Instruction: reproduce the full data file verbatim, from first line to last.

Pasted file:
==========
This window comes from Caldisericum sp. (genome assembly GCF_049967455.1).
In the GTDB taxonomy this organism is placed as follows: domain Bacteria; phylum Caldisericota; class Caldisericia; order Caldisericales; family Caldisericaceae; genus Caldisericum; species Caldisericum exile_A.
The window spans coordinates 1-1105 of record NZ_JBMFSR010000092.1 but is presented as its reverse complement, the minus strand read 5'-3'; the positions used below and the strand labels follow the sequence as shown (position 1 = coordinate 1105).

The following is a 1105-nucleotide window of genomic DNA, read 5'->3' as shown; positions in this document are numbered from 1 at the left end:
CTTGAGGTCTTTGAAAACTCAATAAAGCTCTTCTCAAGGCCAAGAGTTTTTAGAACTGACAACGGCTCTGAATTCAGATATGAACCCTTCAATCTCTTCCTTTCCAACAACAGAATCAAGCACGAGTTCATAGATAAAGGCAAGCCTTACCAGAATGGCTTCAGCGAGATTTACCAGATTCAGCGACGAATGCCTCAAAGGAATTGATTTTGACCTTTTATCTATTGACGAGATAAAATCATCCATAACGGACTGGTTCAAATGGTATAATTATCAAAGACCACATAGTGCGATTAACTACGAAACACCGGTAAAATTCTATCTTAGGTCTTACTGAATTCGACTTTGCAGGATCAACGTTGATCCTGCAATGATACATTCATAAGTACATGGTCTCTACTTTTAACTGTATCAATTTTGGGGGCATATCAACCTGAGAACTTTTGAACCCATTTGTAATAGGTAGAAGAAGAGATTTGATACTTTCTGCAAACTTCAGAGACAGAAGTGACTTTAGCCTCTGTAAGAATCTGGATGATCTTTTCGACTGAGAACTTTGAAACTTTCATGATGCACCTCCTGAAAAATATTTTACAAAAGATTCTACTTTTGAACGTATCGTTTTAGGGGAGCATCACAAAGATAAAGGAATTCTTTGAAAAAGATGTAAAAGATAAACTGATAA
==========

This window comes from Caldisericum sp. (genome assembly GCF_049967455.1).
In the GTDB taxonomy this organism is placed as follows: domain Bacteria; phylum Caldisericota; class Caldisericia; order Caldisericales; family Caldisericaceae; genus Caldisericum; species Caldisericum exile_A.
The window spans coordinates 1-1105 of record NZ_JBMFSR010000092.1 but is presented as its reverse complement, the minus strand read 5'-3'; the positions used below and the strand labels follow the sequence as shown (position 1 = coordinate 1105).

The following is a 1105-nucleotide window of genomic DNA, read 5'->3' as shown; positions in this document are numbered from 1 at the left end:
CTTGAGGTCTTTGAAAACTCAATAAAGCTCTTCTCAAGGCCAAGAGTTTTTAGAACTGACAACGGCTCTGAATTCAGATATGAACCCTTCAATCTCTTCCTTTCCAACAACAGAATCAAGCACGAGTTCATAGATAAAGGCAAGCCTTACCAGAATGGCTTCAGCGAGATTTACCAGATTCAGCGACGAATGCCTCAAAGGAATTGATTTTGACCTTTTATCTATTGACGAGATAAAATCATCCATAACGGACTGGTTCAAATGGTATAATTATCAAAGACCACATAGTGCGATTAACTACGAAACACCGGTAAAATTCTATCTTAGGTCTTACTGAATTCGACTTTGCAGGATCAACGTTGATCCTGCAATGATACATTCATAAGTACATGGTCTCTACTTTTAACTGTATCAATTTTGGGGGCATATCAACCTGAGAACTTTTGAACCCATTTGTAATAGGTAGAAGAAGAGATTTGATACTTTCTGCAAACTTCAGAGACAGAAGTGACTTTAGCCTCTGTAAGAATCTGGATGATCTTTTCGACTGAGAACTTTGAAACTTTCATGATGCACCTCCTGAAAAATATTTTACAAAAGATTCTACTTTTGAACGTATCGTTTTAGGGGAGCATCACAAAGATAAAGGAATTCTTTGAAAAAGATGTAAAAGATAAACTGATAA